Which trends have dominated the business technology landscape over the past decade? One stands out above all: the rising adoption of cloud computing. As the global wave of cloud migrations has gathered pace and scale, the early cloud adopters and fast followers have reaped the benefits of speed, agility, scalability, and cost predictability that the cloud offers-leaving the laggards struggling to keep pace.
But today, as the cloud wave reaches and then passes its peak, we’re seeing an even bigger one building behind it: the forthcoming edge computing wave. In simple terms, edge computing is a networking concept founded on bringing processing power as close as possible to the sources of data, enabling decisions and actions to be managed locally rather than in the cloud. And I believe it’s going to be a game-changer.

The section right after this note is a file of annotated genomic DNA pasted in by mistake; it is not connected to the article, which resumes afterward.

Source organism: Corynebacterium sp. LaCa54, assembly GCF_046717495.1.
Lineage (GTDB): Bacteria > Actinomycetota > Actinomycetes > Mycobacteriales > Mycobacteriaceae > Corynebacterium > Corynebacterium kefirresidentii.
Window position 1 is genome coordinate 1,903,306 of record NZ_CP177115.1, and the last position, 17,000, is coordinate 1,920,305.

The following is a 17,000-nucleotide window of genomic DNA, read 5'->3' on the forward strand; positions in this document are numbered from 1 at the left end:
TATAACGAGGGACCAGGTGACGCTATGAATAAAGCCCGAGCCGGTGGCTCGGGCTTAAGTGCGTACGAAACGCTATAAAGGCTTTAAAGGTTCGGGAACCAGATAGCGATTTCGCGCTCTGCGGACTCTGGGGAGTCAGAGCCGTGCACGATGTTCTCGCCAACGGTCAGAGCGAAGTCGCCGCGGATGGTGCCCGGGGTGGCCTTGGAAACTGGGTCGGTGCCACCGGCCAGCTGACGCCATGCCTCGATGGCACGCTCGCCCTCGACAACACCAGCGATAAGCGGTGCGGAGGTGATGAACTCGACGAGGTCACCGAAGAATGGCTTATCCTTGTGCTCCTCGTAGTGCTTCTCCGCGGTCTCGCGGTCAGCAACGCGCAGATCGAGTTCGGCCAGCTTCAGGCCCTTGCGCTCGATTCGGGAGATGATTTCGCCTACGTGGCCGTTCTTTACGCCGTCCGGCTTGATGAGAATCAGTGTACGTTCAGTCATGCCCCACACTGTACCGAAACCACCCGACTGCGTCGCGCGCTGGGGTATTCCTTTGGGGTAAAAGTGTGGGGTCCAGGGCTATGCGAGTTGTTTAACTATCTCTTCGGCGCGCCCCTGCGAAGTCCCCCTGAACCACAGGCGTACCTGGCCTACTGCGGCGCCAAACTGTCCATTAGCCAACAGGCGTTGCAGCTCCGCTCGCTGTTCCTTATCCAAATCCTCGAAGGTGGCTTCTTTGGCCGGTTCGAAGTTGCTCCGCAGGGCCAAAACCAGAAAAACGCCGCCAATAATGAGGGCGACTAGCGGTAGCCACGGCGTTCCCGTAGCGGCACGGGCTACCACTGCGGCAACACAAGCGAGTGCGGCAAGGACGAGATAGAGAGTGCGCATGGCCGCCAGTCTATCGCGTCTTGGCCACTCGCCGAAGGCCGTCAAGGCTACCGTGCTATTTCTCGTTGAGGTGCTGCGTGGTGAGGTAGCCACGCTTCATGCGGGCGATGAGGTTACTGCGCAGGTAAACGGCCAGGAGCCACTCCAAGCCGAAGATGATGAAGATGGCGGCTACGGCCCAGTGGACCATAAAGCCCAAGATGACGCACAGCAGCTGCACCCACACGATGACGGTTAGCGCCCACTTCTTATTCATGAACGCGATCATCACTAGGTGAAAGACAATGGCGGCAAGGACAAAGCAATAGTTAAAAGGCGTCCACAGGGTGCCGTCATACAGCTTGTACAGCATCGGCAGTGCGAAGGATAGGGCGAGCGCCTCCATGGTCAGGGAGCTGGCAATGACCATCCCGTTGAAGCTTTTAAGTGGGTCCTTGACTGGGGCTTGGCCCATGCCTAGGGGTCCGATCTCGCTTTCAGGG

To what degree? The technology research organizations are all predicting the edge market to grow at double digits through 2025, with IDC forecasting that it will reach $274 billion for the total market, including consulting services. Meanwhile, Gartner predicts that 75% of enterprise data will be created and processed outside of a traditional data center or cloud environment by 2025. Reflecting on this and what I’m seeing across the EY consulting business, we could be entering a new era in which overall client revenues generated by the edge wave will be much greater than those generated from cloud migration.
Everything Old Is New Again…